Trina Solar Limited operates as an integrated solar-power products manufacturer and solar system developer in the People’s Republic of China, Europe, the United States, and other Asia Pacific regions. The company designs, develops, manufactures, and sells photovoltaic (PV) modules comprising monocrystalline PV modules ranging in various power outputs; and multicrystalline PV modules ranging from 230 W to 310 W in power output for use in residential, commercial, industrial, and other solar power generation systems. It also provides mono- and multi-crystalline silicon ingots, wafers, cells, and related products, as well as PV modules for customer and end-user specifications.
Take a look at the 1-year chart of Trina (NYSE: TSL) below with the added notations:
TSL has been slowly chopping its way lower for most of the year. However, since bottoming in October, the stock seems to have stabilized and has been working its way slightly higher. Twice over the last 2 months TSL has found resistance at the $11 level (black), which was also a common support back in the summer. A break back above $11 should result in higher prices for the stock.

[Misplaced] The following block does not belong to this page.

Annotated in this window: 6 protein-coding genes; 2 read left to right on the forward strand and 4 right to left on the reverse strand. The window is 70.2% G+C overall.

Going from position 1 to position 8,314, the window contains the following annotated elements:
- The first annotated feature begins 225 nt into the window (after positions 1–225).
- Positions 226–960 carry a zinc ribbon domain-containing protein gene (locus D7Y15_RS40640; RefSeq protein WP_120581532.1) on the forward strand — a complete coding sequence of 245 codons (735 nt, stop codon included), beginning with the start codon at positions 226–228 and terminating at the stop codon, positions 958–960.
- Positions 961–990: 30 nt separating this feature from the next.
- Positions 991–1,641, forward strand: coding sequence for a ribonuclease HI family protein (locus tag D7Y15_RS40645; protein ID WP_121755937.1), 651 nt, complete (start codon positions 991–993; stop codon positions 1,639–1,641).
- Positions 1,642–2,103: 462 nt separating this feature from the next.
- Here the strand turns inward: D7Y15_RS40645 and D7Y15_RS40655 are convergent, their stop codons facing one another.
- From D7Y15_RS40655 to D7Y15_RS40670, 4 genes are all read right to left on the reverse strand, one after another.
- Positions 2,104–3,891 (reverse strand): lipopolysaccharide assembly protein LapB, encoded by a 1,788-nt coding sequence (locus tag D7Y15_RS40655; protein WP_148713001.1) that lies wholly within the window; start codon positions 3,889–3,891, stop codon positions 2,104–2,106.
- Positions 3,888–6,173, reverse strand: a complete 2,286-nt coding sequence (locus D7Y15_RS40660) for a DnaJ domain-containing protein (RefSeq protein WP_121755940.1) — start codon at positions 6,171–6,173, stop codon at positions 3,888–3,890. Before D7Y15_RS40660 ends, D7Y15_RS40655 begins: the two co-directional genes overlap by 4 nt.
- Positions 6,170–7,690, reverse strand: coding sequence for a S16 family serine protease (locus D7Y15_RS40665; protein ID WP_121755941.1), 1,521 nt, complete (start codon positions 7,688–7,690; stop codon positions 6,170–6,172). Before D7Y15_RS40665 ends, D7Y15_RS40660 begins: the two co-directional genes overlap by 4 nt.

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The Tale of the Tape: TSL has a key level at $11. A trader could enter a long position on a break above $11 with a stop placed under the level. However, if traders are bearish on the stock, or the market overall, a short trade could be made at the $11 level instead.
Before making any trading decision, decide which side of the trade you believe gives you the highest probability of success. Do you prefer the short side of the market, long side, or do you want to be in the market at all? If you haven’t thought about it, review the overall indices themselves. For example, take a look at the S&P 500. Is it trending higher or lower? Has it recently broken through a key resistance or support level? Making these decisions ahead of time will help you decide which side of the trade you believe gives you the best opportunities.
No matter what your strategy or when you decide to enter, always remember to use protective stops and you’ll be around for the next trade. Capital preservation is always key!
Christian Tharp, CMT
Follow me on Twitter: @cmtstockcoach